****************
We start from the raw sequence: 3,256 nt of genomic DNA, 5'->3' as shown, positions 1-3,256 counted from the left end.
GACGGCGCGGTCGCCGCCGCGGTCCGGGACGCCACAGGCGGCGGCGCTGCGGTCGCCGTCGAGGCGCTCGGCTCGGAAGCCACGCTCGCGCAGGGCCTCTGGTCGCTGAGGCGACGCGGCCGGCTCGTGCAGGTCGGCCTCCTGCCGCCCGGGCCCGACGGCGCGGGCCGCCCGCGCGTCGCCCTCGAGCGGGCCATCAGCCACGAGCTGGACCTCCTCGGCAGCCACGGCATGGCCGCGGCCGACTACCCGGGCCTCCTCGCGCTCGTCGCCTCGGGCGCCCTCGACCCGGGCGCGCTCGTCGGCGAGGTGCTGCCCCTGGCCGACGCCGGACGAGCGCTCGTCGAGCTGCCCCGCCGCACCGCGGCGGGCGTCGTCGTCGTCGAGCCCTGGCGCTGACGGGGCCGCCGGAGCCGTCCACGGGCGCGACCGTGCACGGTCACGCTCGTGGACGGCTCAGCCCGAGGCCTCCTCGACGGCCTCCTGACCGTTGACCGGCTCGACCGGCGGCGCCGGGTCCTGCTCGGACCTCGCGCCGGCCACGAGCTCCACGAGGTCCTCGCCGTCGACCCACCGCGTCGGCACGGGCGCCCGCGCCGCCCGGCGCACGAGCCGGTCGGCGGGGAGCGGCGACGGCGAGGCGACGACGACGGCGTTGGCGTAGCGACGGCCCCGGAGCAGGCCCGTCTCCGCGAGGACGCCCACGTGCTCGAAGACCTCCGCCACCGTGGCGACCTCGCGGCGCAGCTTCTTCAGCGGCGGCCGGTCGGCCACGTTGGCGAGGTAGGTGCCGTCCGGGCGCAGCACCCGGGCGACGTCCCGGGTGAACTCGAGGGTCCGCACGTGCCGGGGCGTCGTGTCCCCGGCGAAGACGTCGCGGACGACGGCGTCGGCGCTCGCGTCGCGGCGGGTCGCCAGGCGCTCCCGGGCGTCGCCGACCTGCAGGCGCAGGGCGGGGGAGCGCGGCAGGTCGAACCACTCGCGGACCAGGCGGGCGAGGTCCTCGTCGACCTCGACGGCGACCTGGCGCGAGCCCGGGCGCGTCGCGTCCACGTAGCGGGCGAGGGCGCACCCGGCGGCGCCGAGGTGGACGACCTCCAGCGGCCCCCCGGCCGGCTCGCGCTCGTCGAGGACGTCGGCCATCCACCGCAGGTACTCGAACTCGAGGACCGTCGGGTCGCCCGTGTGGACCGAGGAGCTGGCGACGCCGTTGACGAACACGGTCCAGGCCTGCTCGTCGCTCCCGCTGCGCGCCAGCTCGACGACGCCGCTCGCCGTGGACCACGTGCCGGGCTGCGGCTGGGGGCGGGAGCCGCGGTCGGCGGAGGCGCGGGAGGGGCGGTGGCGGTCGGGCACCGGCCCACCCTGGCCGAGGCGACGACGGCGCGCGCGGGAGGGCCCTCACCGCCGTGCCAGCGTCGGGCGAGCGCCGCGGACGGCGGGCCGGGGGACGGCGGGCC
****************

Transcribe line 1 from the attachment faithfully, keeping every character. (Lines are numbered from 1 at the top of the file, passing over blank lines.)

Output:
We start from the raw sequence: 3,256 nt of genomic DNA, 5'->3' as shown, positions 1-3,256 counted from the left end.